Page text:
Monday, October 27, 2008

Explain this one to me (kids choosing fluff books)

Second-grader Crayons is a good reader, she has been read to since babyhood, and she enjoys the challenging books I read to her and that she picks out for herself from our shelves. Recently she found our copy of Clyde Robert Bulla's opera stories--not the most suitable thing for a second grader, but she had most of them read before I realized what she had gotten into.

So explain this to me...

When we went to the big library yesterday and Crayons acquired her first Downtown Library Card, what she wanted to take out on it was a whole pile of bright pink Tiara Club series books and several others of that ilk. She was happy to have ME pick out some older books (see the previous post), but she wanted to borrow the kind of books we don't have at home.

Well, maybe that was the point, right?

At least library books are free.

(Some people might comment that I obviously should be setting limits on the kind of books she takes out of the library, or not take her to the library, or some other wisdom like that. Noted and appreciated. If that was all she was reading, I'd worry. However, like letting a child occasionally have candy floss at the carnival...you do hope that they'll eat their fill and get it out of their system.)

7 comments:

Sebastian said...

We call these popcorn books at our house. And I'm honest enough to know that some of my own free time reading falls in this category. I'll take a frivolous novel or science fiction book on a trip instead of a good history.
Sometimes I make a limit of 1-2 popcorn books per visit.

Fairion said...

We call it mind candy. Everyone needs a break or a treat sometimes. You don't always want a challenge. Sometimes it is nice just to let yourself go with a bit of escapism.

Sebastian said...

I suppose that it is partly due to the fact that new brain candy type books do tend to have alluring cover art. Older meatier books often have old style art or plain covers (due to losing the dust jackets or rebinding).
My sister-in-law is a teacher and I watched her at a great library sale once. She shook her head sadly at stacks of great books. They were great stories but she knew that her students wouldn't even pick them up because they looked plain.

PisecoMom said...

Yep, my JediBoy loves fluff books sometimes too. And so do I! There are times when you like a little cotton floss for your brain or your belly.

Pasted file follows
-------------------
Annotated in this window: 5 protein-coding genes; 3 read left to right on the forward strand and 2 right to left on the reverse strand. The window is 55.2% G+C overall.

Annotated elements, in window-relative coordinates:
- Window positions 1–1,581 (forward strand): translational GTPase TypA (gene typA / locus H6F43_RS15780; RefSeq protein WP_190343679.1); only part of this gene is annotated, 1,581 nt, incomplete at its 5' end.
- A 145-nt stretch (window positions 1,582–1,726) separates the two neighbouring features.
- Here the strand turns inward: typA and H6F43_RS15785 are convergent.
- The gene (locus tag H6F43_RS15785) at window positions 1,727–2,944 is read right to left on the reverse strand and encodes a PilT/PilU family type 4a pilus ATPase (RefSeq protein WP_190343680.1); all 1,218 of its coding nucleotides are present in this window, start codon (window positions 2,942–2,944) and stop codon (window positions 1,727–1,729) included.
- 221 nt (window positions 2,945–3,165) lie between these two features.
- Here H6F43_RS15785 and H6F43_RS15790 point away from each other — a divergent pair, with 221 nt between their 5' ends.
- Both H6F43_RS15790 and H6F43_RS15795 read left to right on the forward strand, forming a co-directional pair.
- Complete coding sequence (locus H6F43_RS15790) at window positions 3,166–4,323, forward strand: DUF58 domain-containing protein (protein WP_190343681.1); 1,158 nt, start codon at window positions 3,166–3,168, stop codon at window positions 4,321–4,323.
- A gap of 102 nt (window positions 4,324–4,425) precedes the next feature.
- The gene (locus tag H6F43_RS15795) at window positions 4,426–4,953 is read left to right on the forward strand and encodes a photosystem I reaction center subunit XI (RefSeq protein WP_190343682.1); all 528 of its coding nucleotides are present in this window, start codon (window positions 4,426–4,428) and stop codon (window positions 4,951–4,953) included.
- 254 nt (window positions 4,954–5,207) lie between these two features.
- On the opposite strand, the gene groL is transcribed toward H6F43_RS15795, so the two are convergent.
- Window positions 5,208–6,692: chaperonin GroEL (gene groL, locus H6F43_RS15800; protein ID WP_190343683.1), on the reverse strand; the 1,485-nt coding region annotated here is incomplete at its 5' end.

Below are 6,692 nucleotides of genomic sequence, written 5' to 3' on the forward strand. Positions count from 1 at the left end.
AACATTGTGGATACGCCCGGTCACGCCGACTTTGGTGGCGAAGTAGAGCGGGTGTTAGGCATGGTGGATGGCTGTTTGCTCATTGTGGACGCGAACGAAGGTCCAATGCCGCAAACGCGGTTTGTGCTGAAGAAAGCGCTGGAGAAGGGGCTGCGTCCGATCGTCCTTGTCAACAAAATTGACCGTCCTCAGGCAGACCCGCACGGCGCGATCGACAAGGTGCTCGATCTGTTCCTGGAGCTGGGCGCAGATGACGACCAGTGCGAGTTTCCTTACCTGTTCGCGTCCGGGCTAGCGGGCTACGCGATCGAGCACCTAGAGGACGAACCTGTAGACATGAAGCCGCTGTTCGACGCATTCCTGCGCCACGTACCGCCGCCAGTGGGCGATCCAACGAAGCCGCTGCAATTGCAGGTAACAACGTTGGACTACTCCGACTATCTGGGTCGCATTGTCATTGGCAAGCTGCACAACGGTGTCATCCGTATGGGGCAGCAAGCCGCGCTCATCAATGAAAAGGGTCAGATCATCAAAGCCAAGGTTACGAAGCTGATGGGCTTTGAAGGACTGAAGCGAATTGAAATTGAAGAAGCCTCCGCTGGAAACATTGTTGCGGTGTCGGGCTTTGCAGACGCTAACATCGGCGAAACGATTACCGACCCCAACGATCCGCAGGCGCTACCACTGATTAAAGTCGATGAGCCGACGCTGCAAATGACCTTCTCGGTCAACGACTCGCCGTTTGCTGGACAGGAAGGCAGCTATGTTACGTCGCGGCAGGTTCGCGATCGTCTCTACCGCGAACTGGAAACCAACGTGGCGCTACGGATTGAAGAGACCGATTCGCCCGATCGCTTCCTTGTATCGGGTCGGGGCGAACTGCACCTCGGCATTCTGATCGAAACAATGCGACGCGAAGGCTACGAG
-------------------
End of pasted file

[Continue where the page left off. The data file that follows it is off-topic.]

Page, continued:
As far as I'm concerned, he can check whatever he wants from the library, of course. Some weeks it's pure fluff, other weeks things I would have thought might be too challenging (like this week's pick, a single thick tome of Norwegian Myths). I also indulge him at garage sales, making a spot on our shelf for a bit of fluff and moving out the old as he brings home something new.

JediBoy cycles between wanting to do hard things because it's satisfying to do something hard and wanting to do easy things because it's satisfying to do a LOT of something - to read a whole pile of Tiara Club books or whatever else he chooses.

kat said...

We recently had to stop allowing our 10 year old to check out fluff books from the library. All he wanted to read was Star Wars and Hardy Boys (he has read all the HB 2-3 times, enough already) he was staying up late and then it was torture to get him out of bed in the morning, he wouldn't read anything else, and I was tired of play time turning into non-stop Star Wars reenactments.

Crimson Wife said...

I'm okay with borrowing 1 or 2 "beach reading" books so long as there's nothing objectionable about the content (i.e. no Junie B. Jones). I'll check out the occasional fluff novel myself for entertainment purposes. So long as the majority of books are quality literature, I don't see the harm.

Chili said...

I was an early, strong reader like your daughter (and my daughter is too). Basically, at that age, I read EVERYTHING I could get my hands on, good, bad and indifferent. I still remember my disappointment the day I realized my good taste had overcome my ability to be entertained by trash. Let her enjoy it while she can--the good books you have at home and the ones you pick out for her will develop her tastes more than the fluff, and the day will come when fluff's allure will fail, poor girl! Then she'll have to search for the good stuff to get lost in a book.

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